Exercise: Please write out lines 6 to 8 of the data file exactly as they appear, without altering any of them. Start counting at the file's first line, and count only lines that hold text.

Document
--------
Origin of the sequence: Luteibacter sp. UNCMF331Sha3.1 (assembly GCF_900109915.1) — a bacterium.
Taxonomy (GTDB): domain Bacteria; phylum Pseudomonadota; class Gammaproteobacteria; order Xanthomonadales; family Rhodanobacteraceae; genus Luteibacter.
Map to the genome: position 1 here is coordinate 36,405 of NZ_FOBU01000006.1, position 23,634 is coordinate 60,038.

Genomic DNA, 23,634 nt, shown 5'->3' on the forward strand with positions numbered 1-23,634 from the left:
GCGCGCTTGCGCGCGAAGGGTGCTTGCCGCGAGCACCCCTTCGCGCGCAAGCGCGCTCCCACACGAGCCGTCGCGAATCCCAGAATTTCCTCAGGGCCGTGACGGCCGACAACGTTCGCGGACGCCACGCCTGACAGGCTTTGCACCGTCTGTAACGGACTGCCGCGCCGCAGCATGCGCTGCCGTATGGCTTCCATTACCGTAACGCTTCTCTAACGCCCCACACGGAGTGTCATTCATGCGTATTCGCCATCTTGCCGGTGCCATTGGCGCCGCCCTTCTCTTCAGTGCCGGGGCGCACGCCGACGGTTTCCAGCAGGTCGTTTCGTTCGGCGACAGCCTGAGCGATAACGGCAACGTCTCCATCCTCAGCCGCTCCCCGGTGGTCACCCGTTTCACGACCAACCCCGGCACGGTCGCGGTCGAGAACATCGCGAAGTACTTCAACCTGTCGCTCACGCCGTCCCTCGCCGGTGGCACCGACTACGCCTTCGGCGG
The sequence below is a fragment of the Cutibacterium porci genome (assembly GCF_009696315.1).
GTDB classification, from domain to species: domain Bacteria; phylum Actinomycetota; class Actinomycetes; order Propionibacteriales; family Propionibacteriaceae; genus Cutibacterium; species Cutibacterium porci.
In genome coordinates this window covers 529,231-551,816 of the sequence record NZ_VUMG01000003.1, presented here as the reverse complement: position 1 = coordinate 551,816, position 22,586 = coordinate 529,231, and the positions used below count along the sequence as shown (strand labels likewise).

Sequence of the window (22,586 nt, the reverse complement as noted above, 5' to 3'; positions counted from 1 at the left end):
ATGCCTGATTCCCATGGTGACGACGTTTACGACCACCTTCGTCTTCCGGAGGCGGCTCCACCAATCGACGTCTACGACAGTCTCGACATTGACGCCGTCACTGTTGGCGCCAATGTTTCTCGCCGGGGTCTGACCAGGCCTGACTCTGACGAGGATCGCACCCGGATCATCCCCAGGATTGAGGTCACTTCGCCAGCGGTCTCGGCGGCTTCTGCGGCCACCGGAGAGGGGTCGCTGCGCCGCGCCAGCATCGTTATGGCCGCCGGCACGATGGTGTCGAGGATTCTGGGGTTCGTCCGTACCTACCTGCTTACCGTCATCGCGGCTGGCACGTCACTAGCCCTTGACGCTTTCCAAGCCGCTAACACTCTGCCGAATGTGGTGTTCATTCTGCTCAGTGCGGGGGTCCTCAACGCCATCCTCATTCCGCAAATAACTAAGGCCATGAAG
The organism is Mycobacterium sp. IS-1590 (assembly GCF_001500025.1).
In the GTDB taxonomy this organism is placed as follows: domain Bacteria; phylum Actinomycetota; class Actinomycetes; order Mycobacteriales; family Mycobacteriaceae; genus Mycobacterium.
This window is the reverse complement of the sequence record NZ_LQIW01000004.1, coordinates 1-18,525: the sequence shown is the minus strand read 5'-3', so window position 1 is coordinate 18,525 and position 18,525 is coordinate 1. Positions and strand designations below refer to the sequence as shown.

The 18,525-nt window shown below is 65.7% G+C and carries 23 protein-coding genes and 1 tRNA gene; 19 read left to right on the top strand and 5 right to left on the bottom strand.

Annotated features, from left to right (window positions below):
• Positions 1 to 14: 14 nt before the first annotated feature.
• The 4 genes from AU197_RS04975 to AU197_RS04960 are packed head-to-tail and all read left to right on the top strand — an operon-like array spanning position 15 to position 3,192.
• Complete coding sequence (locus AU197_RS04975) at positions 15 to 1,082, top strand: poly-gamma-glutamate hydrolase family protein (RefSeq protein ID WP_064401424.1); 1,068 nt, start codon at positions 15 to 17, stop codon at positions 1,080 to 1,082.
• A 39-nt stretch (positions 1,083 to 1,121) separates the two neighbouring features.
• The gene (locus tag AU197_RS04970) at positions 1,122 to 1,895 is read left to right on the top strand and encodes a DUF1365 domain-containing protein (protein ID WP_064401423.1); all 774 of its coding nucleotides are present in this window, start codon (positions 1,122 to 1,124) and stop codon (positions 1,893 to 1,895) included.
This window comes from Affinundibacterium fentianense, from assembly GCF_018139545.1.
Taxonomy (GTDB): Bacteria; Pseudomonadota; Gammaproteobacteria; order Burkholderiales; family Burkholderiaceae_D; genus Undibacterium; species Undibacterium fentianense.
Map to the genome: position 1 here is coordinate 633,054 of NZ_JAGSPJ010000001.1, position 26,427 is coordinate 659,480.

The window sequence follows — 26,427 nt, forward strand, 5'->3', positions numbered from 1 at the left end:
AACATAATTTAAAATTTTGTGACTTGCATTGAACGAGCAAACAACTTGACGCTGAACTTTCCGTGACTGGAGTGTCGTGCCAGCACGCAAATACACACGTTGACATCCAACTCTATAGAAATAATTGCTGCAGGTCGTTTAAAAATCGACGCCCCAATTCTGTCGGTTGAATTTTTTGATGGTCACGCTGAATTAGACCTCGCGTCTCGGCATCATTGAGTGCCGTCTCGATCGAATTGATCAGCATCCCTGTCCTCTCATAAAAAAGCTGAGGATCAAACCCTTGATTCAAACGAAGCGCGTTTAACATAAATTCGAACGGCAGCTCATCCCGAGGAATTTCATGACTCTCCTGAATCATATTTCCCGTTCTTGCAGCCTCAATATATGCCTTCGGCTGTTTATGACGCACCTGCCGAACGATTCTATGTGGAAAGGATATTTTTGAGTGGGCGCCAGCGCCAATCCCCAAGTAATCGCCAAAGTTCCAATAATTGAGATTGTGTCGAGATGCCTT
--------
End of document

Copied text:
The sequence below is a fragment of the Cutibacterium porci genome (assembly GCF_009696315.1).
GTDB classification, from domain to species: domain Bacteria; phylum Actinomycetota; class Actinomycetes; order Propionibacteriales; family Propionibacteriaceae; genus Cutibacterium; species Cutibacterium porci.
In genome coordinates this window covers 529,231-551,816 of the sequence record NZ_VUMG01000003.1, presented here as the reverse complement: position 1 = coordinate 551,816, position 22,586 = coordinate 529,231, and the positions used below count along the sequence as shown (strand labels likewise).